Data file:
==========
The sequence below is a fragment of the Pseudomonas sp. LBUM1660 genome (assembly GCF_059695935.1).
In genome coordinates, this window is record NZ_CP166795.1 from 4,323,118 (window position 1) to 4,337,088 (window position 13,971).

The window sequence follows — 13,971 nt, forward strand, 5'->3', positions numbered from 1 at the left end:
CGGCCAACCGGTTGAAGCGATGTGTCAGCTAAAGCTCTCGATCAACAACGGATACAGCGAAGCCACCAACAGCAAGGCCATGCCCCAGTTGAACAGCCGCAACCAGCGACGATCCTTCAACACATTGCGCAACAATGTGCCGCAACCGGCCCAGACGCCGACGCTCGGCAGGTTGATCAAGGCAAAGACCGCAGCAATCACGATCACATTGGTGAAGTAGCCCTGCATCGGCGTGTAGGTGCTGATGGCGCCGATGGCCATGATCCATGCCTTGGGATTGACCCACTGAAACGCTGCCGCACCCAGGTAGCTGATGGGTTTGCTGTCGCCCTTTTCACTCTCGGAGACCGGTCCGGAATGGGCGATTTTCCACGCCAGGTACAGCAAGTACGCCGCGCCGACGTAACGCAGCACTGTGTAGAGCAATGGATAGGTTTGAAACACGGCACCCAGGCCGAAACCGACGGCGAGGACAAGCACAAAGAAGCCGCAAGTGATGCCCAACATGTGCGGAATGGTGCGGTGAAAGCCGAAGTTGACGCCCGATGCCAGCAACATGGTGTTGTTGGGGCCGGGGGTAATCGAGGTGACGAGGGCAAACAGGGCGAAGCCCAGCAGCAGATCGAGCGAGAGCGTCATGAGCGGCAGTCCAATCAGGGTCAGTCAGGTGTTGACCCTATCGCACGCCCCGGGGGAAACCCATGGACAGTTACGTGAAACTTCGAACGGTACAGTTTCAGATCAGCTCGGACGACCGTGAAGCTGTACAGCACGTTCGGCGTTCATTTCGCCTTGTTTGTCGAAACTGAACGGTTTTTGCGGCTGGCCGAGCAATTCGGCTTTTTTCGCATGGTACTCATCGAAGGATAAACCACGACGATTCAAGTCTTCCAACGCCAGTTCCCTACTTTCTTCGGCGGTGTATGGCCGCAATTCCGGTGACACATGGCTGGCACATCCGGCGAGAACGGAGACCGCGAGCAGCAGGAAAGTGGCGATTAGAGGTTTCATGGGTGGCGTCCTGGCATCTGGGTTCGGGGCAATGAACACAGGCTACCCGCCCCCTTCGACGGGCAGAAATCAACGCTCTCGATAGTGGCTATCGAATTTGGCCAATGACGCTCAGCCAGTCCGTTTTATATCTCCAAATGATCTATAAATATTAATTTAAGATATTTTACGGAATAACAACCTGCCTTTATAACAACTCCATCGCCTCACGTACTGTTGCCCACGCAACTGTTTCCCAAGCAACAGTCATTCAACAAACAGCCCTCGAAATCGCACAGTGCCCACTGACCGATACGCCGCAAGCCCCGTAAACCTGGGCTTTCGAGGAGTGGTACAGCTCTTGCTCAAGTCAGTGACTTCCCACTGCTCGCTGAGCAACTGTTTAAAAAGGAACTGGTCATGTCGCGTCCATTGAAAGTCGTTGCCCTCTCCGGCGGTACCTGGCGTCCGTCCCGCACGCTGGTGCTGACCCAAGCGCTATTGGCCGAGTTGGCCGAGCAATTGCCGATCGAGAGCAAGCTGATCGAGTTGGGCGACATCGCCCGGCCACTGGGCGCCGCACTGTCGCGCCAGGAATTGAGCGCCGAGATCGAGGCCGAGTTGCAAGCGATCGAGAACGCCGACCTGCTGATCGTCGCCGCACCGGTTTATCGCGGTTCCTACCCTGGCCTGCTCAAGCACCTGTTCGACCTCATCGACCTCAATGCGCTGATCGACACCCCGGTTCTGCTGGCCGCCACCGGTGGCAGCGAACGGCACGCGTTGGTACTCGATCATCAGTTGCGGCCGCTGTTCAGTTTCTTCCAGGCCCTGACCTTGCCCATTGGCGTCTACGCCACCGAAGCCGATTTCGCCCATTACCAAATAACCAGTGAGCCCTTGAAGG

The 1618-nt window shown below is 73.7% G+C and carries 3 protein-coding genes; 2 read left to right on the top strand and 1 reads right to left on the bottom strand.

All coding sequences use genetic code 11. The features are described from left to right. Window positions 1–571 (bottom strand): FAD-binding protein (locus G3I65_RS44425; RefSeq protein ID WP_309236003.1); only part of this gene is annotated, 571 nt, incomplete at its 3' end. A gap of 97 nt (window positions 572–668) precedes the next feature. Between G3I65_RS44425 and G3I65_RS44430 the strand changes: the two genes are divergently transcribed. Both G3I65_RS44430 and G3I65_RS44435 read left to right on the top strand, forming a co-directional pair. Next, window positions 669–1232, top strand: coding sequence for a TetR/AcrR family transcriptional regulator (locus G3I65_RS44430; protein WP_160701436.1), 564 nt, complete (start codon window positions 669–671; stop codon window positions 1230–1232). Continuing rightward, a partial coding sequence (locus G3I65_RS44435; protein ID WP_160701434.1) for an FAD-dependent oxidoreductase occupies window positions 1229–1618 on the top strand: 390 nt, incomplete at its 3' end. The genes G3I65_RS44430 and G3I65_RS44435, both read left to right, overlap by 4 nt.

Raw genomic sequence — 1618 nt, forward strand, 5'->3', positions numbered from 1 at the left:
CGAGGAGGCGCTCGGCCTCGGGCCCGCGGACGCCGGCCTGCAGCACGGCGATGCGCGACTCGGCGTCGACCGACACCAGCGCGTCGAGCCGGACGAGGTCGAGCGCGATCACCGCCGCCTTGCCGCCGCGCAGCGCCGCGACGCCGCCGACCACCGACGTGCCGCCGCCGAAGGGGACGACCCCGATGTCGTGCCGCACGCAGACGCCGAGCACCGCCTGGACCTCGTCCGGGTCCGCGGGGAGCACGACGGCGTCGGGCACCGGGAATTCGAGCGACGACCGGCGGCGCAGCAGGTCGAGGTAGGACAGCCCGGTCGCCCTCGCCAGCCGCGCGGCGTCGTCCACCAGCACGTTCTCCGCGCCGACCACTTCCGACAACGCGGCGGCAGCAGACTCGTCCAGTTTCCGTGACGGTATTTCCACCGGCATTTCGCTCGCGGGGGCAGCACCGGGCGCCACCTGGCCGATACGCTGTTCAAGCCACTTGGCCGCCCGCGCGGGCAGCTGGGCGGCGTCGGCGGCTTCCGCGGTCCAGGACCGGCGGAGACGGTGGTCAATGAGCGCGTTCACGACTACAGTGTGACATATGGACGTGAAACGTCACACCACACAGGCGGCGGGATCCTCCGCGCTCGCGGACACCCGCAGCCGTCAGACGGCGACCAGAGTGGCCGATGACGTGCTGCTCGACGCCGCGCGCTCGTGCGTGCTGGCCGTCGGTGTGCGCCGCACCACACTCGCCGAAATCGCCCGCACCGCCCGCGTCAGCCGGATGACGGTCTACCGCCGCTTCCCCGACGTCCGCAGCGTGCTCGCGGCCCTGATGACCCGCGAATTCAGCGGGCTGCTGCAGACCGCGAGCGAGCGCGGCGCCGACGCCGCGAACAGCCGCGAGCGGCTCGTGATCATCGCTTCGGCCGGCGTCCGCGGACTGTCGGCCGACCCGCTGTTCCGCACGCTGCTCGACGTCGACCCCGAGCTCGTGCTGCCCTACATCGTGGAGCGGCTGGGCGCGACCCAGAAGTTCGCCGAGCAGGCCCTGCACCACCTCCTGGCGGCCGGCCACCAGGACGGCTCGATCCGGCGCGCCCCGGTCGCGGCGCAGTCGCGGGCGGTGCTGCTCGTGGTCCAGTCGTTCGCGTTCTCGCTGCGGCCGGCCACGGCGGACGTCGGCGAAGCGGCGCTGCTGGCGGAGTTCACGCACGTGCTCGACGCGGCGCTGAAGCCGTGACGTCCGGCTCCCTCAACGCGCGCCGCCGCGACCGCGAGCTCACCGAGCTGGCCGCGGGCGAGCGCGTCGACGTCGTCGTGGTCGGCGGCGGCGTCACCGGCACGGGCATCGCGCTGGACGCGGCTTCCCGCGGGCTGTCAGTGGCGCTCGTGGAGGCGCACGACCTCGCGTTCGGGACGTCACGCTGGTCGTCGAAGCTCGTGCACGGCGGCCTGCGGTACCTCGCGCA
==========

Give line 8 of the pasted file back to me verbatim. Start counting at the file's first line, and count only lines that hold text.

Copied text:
CGAGGAGGCGCTCGGCCTCGGGCCCGCGGACGCCGGCCTGCAGCACGGCGATGCGCGACTCGGCGTCGACCGACACCAGCGCGTCGAGCCGGACGAGGTCGAGCGCGATCACCGCCGCCTTGCCGCCGCGCAGCGCCGCGACGCCGCCGACCACCGACGTGCCGCCGCCGAAGGGGACGACCCCGATGTCGTGCCGCACGCAGACGCCGAGCACCGCCTGGACCTCGTCCGGGTCCGCGGGGAGCACGACGGCGTCGGGCACCGGGAATTCGAGCGACGACCGGCGGCGCAGCAGGTCGAGGTAGGACAGCCCGGTCGCCCTCGCCAGCCGCGCGGCGTCGTCCACCAGCACGTTCTCCGCGCCGACCACTTCCGACAACGCGGCGGCAGCAGACTCGTCCAGTTTCCGTGACGGTATTTCCACCGGCATTTCGCTCGCGGGGGCAGCACCGGGCGCCACCTGGCCGATACGCTGTTCAAGCCACTTGGCCGCCCGCGCGGGCAGCTGGGCGGCGTCGGCGGCTTCCGCGGTCCAGGACCGGCGGAGACGGTGGTCAATGAGCGCGTTCACGACTACAGTGTGACATATGGACGTGAAACGTCACACCACACAGGCGGCGGGATCCTCCGCGCTCGCGGACACCCGCAGCCGTCAGACGGCGACCAGAGTGGCCGATGACGTGCTGCTCGACGCCGCGCGCTCGTGCGTGCTGGCCGTCGGTGTGCGCCGCACCACACTCGCCGAAATCGCCCGCACCGCCCGCGTCAGCCGGATGACGGTCTACCGCCGCTTCCCCGACGTCCGCAGCGTGCTCGCGGCCCTGATGACCCGCGAATTCAGCGGGCTGCTGCAGACCGCGAGCGAGCGCGGCGCCGACGCCGCGAACAGCCGCGAGCGGCTCGTGATCATCGCTTCGGCCGGCGTCCGCGGACTGTCGGCCGACCCGCTGTTCCGCACGCTGCTCGACGTCGACCCCGAGCTCGTGCTGCCCTACATCGTGGAGCGGCTGGGCGCGACCCAGAAGTTCGCCGAGCAGGCCCTGCACCACCTCCTGGCGGCCGGCCACCAGGACGGCTCGATCCGGCGCGCCCCGGTCGCGGCGCAGTCGCGGGCGGTGCTGCTCGTGGTCCAGTCGTTCGCGTTCTCGCTGCGGCCGGCCACGGCGGACGTCGGCGAAGCGGCGCTGCTGGCGGAGTTCACGCACGTGCTCGACGCGGCGCTGAAGCCGTGACGTCCGGCTCCCTCAACGCGCGCCGCCGCGACCGCGAGCTCACCGAGCTGGCCGCGGGCGAGCGCGTCGACGTCGTCGTGGTCGGCGGCGGCGTCACCGGCACGGGCATCGCGCTGGACGCGGCTTCCCGCGGGCTGTCAGTGGCGCTCGTGGAGGCGCACGACCTCGCGTTCGGGACGTCACGCTGGTCGTCGAAGCTCGTGCACGGCGGCCTGCGGTACCTCGCGCA